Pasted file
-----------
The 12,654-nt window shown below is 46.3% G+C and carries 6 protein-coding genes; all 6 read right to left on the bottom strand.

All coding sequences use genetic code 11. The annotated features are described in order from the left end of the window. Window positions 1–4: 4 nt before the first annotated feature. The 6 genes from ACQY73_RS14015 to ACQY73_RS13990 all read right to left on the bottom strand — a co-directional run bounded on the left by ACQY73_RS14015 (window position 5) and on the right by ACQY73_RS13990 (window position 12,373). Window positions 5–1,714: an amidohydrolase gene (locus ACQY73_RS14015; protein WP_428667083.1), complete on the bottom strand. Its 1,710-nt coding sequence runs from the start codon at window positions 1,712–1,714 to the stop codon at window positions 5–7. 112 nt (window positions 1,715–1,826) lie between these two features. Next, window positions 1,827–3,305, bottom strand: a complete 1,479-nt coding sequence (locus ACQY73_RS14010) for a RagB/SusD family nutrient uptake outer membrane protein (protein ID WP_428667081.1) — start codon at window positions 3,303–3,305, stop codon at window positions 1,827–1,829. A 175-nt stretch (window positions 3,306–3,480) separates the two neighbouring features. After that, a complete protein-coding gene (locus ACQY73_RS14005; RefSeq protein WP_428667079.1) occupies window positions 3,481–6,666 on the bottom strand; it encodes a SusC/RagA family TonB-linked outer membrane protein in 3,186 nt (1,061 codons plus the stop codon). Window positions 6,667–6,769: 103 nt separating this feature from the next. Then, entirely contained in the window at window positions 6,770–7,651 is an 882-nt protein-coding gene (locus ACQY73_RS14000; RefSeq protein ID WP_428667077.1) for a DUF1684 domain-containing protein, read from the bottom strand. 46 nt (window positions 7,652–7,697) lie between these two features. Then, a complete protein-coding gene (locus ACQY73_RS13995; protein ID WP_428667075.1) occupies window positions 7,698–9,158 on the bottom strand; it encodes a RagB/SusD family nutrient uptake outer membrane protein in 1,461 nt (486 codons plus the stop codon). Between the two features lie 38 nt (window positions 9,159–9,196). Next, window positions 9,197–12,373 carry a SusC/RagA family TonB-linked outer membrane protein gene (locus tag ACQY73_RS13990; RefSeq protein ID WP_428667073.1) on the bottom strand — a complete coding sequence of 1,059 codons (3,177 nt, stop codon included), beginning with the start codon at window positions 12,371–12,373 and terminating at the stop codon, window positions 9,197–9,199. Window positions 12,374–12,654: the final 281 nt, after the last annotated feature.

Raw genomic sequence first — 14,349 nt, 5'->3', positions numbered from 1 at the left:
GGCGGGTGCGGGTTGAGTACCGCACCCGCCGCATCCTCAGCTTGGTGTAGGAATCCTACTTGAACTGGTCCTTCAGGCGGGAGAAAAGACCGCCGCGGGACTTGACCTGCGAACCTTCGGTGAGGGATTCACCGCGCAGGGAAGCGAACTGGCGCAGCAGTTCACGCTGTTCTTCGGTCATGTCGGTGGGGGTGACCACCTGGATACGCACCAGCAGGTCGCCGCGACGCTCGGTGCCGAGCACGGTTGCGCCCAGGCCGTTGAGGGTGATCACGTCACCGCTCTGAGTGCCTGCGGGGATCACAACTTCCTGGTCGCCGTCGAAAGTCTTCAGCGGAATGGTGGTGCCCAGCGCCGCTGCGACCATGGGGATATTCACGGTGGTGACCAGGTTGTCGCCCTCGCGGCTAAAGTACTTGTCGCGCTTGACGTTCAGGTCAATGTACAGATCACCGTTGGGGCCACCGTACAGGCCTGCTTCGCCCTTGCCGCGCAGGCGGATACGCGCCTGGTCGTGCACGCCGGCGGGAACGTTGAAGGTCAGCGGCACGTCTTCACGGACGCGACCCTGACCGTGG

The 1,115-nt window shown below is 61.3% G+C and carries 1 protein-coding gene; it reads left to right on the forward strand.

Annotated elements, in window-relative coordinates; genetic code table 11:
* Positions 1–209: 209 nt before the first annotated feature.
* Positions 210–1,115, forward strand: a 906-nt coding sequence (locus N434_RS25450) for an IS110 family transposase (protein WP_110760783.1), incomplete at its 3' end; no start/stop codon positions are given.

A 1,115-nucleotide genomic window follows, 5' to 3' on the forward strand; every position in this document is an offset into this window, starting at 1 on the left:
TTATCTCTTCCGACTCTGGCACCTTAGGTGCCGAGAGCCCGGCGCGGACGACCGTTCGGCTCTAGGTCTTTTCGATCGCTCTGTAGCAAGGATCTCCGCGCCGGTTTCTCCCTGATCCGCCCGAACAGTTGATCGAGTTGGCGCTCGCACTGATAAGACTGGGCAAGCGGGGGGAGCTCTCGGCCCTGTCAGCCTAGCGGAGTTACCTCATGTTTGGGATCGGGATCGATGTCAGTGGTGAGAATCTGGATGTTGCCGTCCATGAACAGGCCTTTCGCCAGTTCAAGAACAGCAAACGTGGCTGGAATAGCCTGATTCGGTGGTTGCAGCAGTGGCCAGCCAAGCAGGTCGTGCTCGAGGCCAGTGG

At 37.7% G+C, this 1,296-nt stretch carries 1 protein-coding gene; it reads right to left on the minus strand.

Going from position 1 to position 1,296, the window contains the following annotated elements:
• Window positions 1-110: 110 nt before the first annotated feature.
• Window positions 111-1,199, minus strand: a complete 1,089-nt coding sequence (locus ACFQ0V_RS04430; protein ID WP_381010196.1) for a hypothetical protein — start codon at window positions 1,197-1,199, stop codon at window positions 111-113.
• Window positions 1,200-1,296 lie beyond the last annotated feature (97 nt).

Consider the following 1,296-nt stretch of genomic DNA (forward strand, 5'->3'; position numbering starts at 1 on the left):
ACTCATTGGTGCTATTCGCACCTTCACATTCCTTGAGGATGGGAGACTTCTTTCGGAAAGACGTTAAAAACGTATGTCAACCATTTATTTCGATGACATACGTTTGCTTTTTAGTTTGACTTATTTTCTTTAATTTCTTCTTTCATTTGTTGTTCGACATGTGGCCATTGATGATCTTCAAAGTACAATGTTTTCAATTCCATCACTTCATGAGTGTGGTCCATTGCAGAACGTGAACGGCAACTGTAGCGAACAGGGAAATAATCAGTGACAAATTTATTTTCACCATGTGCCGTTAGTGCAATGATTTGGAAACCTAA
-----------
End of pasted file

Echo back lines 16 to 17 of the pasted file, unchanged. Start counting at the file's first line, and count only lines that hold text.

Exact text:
Consider the following 1,296-nt stretch of genomic DNA (forward strand, 5'->3'; position numbering starts at 1 on the left):
ACTCATTGGTGCTATTCGCACCTTCACATTCCTTGAGGATGGGAGACTTCTTTCGGAAAGACGTTAAAAACGTATGTCAACCATTTATTTCGATGACATACGTTTGCTTTTTAGTTTGACTTATTTTCTTTAATTTCTTCTTTCATTTGTTGTTCGACATGTGGCCATTGATGATCTTCAAAGTACAATGTTTTCAATTCCATCACTTCATGAGTGTGGTCCATTGCAGAACGTGAACGGCAACTGTAGCGAACAGGGAAATAATCAGTGACAAATTTATTTTCACCATGTGCCGTTAGTGCAATGATTTGGAAACCTAA